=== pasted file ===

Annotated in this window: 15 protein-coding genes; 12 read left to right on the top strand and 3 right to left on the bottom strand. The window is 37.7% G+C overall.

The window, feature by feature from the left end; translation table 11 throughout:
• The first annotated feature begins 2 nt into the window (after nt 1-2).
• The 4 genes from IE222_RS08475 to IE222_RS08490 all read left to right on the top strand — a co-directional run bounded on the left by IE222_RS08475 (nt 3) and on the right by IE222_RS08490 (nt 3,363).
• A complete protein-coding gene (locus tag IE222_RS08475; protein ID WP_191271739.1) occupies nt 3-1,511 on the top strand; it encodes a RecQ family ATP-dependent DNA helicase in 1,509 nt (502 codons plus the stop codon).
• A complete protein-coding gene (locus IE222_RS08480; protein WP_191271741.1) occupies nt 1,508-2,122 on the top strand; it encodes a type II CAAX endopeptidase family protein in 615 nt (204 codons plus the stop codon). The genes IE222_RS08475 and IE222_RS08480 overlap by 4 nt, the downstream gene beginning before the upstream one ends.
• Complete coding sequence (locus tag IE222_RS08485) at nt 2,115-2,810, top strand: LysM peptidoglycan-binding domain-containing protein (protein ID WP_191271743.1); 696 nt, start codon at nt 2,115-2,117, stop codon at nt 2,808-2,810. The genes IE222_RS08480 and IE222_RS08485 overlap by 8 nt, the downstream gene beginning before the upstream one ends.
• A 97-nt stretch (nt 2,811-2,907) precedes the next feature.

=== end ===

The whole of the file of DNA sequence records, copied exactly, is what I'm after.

Annotated in this window: 15 protein-coding genes; 12 read left to right on the top strand and 3 right to left on the bottom strand. The window is 37.7% G+C overall.

The window, feature by feature from the left end; translation table 11 throughout:
• The first annotated feature begins 2 nt into the window (after nt 1-2).
• The 4 genes from IE222_RS08475 to IE222_RS08490 all read left to right on the top strand — a co-directional run bounded on the left by IE222_RS08475 (nt 3) and on the right by IE222_RS08490 (nt 3,363).
• A complete protein-coding gene (locus tag IE222_RS08475; protein ID WP_191271739.1) occupies nt 3-1,511 on the top strand; it encodes a RecQ family ATP-dependent DNA helicase in 1,509 nt (502 codons plus the stop codon).
• A complete protein-coding gene (locus IE222_RS08480; protein WP_191271741.1) occupies nt 1,508-2,122 on the top strand; it encodes a type II CAAX endopeptidase family protein in 615 nt (204 codons plus the stop codon). The genes IE222_RS08475 and IE222_RS08480 overlap by 4 nt, the downstream gene beginning before the upstream one ends.
• Complete coding sequence (locus tag IE222_RS08485) at nt 2,115-2,810, top strand: LysM peptidoglycan-binding domain-containing protein (protein ID WP_191271743.1); 696 nt, start codon at nt 2,115-2,117, stop codon at nt 2,808-2,810. The genes IE222_RS08480 and IE222_RS08485 overlap by 8 nt, the downstream gene beginning before the upstream one ends.
• A 97-nt stretch (nt 2,811-2,907) precedes the next feature.